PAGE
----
Some web traces are publicly available from the Internet traffic archive. Two different types of traces available  -- on the server and client side. Depending on your study, you will choose to work with only one or both types of traces. You will need to figure out the trace format and develop/gather tools necessary to read the trace, and make sure that the trace you chose to work with does contain the relevant details that you need for your study. For example, if you wish to study inter-arrival times of requests to a http server, choosing a server-side trace that does not contain the timestamps of the incoming http requests does not do you any good. Because of time limitations, good idea to stick to just one trace, and possibly study different things with the same trace. On the other hand, studying certain behavior across a wide variety of traces will also be quite interesting. Because of possible disk space limitations, it is a good idea to select a portion of a large trace for your study. If several groups are using the same trace(s), I can coordinate to make the trace available on-line in a shared disk area, so that you do not face storage problems, and also have access to large traces that will make your results statistically more  meaningful.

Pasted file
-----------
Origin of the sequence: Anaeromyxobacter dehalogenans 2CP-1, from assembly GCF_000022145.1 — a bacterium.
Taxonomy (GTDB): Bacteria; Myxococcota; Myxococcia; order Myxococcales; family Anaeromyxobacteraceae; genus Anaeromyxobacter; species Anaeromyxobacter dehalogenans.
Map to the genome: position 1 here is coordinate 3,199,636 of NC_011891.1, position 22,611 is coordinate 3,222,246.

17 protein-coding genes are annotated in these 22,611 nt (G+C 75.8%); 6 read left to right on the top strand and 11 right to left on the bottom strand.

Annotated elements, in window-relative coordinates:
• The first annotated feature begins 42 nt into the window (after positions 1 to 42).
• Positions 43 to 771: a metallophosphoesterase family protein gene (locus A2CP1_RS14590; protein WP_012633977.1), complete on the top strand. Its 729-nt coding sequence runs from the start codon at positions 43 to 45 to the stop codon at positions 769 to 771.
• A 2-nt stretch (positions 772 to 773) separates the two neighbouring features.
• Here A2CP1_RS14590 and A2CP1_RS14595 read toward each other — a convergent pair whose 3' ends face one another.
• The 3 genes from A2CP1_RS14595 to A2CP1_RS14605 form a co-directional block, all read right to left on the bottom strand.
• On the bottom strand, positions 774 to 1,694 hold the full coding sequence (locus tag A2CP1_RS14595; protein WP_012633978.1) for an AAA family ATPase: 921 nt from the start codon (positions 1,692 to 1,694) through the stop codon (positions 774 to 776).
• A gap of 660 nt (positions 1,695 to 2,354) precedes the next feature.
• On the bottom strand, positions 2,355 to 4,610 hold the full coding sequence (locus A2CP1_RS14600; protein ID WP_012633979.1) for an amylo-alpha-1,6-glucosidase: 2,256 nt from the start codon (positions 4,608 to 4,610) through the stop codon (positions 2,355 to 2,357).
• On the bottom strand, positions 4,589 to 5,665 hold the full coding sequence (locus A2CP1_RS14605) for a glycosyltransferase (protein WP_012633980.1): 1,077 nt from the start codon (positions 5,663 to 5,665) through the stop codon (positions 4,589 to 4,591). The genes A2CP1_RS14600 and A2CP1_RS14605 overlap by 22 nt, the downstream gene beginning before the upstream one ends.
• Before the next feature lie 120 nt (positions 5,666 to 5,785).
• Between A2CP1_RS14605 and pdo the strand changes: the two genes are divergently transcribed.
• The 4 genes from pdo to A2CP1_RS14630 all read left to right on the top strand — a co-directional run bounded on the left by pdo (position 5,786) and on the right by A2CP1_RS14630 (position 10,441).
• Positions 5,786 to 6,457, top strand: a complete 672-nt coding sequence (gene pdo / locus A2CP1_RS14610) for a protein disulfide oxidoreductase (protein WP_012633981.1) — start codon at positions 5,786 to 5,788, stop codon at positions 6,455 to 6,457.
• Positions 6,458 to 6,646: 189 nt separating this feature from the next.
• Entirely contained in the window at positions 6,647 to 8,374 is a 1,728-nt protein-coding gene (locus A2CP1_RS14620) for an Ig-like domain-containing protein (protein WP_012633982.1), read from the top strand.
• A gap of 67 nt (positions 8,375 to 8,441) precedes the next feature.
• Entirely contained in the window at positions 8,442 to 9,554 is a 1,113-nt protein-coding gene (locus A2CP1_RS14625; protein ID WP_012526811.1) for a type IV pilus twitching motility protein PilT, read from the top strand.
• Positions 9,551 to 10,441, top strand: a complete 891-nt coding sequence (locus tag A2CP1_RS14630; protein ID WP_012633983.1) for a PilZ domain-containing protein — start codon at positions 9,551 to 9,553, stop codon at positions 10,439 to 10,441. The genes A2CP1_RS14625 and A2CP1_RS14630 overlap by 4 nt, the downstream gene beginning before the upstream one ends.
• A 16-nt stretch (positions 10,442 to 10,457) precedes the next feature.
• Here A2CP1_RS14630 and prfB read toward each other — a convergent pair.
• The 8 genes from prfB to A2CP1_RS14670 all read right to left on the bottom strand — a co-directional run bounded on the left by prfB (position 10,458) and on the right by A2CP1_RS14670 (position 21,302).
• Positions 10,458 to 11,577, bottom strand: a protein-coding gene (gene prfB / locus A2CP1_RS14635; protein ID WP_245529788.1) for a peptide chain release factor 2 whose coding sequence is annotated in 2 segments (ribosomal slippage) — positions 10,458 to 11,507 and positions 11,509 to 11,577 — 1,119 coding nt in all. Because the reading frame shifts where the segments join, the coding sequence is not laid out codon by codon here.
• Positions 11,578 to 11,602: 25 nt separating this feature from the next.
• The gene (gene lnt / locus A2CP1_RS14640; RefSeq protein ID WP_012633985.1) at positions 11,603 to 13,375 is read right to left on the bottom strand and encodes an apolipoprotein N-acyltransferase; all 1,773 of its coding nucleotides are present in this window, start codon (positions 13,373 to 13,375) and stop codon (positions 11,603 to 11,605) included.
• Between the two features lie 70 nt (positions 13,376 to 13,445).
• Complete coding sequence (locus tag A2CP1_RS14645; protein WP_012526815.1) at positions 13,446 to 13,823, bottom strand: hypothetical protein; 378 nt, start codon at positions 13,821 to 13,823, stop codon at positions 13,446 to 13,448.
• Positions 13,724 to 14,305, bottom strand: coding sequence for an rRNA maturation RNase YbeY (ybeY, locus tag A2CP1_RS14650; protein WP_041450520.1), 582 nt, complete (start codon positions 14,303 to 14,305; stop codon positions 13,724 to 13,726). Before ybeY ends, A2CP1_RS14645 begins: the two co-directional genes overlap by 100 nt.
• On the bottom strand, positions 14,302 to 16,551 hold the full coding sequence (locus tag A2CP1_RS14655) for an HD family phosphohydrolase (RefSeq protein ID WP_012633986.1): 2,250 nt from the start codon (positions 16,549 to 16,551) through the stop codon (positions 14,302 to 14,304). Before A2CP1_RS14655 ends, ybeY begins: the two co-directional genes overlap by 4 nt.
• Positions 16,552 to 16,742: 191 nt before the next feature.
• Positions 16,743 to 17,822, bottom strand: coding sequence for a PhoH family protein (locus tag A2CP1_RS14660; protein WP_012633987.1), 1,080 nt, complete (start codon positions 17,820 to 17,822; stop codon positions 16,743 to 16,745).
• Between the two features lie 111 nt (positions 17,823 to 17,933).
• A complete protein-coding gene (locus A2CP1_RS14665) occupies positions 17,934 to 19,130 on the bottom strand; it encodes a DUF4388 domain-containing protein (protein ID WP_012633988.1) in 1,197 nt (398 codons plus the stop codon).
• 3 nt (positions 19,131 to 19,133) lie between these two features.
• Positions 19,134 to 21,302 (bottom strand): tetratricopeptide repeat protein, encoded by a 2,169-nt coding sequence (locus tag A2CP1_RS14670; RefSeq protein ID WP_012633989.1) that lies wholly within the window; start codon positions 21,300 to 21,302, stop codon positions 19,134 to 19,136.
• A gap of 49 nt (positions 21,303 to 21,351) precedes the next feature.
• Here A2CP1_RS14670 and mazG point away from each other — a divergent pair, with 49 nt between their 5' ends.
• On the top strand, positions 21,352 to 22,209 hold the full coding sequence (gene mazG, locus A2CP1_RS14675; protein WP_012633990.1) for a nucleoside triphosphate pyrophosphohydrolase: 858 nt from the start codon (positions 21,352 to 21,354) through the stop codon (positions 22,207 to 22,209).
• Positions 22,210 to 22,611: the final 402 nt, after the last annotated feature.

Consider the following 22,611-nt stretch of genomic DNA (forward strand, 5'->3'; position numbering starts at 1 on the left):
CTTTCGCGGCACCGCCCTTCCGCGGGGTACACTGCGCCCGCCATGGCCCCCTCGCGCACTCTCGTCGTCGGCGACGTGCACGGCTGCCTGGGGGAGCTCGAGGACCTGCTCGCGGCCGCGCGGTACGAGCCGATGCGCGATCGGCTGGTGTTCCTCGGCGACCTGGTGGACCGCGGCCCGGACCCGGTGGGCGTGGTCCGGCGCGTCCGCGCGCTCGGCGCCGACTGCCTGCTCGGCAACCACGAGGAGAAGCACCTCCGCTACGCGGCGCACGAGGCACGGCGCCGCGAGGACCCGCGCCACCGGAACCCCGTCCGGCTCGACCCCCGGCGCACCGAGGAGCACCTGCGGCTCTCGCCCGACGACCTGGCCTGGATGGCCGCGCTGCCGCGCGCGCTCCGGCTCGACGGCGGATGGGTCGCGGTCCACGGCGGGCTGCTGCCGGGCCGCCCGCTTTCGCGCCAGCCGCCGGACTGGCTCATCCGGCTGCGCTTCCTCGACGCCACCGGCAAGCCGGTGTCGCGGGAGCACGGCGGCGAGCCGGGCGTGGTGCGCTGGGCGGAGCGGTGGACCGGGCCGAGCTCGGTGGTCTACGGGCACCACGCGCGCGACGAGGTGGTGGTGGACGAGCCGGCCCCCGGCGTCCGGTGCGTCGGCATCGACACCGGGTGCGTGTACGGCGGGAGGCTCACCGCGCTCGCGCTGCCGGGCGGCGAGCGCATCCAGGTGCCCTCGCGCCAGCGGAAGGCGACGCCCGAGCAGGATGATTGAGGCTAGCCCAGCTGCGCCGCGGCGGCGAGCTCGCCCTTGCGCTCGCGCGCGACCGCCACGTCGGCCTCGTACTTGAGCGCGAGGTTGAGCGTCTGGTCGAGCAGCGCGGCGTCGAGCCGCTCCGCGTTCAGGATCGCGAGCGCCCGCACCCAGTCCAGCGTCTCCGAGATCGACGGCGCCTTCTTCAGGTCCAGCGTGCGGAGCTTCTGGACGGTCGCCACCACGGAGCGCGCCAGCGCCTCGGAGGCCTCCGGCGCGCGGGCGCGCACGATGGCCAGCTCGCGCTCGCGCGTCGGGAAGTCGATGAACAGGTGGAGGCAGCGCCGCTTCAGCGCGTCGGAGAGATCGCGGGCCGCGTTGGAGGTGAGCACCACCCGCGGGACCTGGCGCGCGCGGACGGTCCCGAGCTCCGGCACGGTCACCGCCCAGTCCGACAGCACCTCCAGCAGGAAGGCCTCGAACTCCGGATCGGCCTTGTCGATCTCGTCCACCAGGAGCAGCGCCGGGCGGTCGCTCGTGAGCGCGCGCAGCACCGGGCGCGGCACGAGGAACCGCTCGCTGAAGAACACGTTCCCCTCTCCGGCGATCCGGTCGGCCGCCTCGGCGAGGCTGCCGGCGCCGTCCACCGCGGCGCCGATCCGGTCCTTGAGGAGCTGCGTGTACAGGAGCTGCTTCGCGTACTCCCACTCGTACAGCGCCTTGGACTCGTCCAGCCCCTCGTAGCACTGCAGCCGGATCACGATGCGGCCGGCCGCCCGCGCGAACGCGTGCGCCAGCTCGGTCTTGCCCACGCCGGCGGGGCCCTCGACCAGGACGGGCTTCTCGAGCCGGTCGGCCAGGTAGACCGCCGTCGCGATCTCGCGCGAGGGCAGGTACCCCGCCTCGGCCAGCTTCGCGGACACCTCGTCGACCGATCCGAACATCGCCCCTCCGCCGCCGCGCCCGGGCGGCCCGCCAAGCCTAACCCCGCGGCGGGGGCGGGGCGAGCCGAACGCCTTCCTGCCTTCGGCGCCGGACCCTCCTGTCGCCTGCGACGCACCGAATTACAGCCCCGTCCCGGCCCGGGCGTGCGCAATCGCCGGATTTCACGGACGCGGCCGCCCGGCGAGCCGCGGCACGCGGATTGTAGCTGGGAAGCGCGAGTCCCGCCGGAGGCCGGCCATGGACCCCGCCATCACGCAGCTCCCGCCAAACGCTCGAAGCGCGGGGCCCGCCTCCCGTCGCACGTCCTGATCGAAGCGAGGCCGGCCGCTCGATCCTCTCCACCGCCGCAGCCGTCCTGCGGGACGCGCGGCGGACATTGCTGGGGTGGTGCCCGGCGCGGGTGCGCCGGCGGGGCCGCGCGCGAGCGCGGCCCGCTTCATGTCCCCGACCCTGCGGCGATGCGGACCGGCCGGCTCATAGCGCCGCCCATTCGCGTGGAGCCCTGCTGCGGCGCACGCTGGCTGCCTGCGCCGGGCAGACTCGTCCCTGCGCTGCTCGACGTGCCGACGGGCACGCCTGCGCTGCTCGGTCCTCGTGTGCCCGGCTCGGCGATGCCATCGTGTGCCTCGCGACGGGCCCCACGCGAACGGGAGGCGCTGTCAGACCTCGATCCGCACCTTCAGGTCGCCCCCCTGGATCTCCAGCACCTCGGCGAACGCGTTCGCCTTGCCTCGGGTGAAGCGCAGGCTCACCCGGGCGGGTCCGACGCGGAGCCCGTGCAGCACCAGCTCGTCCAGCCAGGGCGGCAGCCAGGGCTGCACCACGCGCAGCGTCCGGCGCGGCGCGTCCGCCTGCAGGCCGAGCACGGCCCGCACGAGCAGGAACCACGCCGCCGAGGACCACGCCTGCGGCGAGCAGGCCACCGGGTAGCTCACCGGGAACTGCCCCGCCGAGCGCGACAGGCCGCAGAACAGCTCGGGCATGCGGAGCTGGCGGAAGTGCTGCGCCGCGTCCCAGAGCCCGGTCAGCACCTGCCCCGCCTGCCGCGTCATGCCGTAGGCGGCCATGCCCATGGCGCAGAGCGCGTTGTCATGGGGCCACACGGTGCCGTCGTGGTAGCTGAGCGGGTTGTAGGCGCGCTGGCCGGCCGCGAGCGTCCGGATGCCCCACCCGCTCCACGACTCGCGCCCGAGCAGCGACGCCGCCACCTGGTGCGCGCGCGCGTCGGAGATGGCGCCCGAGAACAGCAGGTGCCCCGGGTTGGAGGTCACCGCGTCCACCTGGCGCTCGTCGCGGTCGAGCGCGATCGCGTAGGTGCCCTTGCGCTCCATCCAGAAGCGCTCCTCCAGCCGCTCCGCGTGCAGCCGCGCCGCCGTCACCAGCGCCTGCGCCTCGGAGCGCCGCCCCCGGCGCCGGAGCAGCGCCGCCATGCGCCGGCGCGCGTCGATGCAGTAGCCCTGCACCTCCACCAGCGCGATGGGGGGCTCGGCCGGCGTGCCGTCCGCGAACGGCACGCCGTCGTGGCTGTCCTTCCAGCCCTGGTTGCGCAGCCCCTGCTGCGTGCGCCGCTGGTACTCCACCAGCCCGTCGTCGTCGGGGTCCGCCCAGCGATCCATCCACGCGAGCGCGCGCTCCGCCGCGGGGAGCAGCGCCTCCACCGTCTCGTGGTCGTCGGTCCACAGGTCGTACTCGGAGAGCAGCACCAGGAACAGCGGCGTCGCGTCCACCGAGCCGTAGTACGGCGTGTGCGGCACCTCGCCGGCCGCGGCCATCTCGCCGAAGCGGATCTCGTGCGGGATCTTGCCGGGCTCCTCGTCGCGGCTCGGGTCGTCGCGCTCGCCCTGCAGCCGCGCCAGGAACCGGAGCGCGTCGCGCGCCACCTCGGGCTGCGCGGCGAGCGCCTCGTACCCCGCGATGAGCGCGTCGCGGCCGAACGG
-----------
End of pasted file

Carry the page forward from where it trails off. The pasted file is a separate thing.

You should start out by (i) reading the papers, (ii) defining an appropriate scope of your project (e.g., select one or two well-defined studies from the papers that you understood well), (iii) selecting/studying an appropriate trace that you can use. 

Project Idea 2:

Simulation Modeling and Evaluation of Multichannel MAC protocol for Wireless Networks


This project involves investigating the benefit of using multiple sub-channels (by splitting a single available channel into N subchannels) and using a CSMA (carrier-sense multiple access) based protocol on each subchannel independently. The protocol is targeted for wireless multi-hop (ad hoc) network. The CSMA protocol to use could be similar to IEEE 802.11 WLAN standard.  For basic understanding of how MAC layer simulations are written, look at the Chapter 6 of the MD book (available in CS library reserve) where the basic Ethernet (IEEE 802.3) model is described in detail. You can use this model as a base and extend this to wireless; or I can also make available to you a little more sophisticated (but with little documentation) wireless network simulation model that uses an interface very similar to SMPL.  

You will need to extend the models to multiple channels. If you are a little mathematically inclined, it is also of interest to build simple analytical model of the multichannel protocols. If you are interested, I can tell you some of my thoughts in this direction that you can use as a starting point.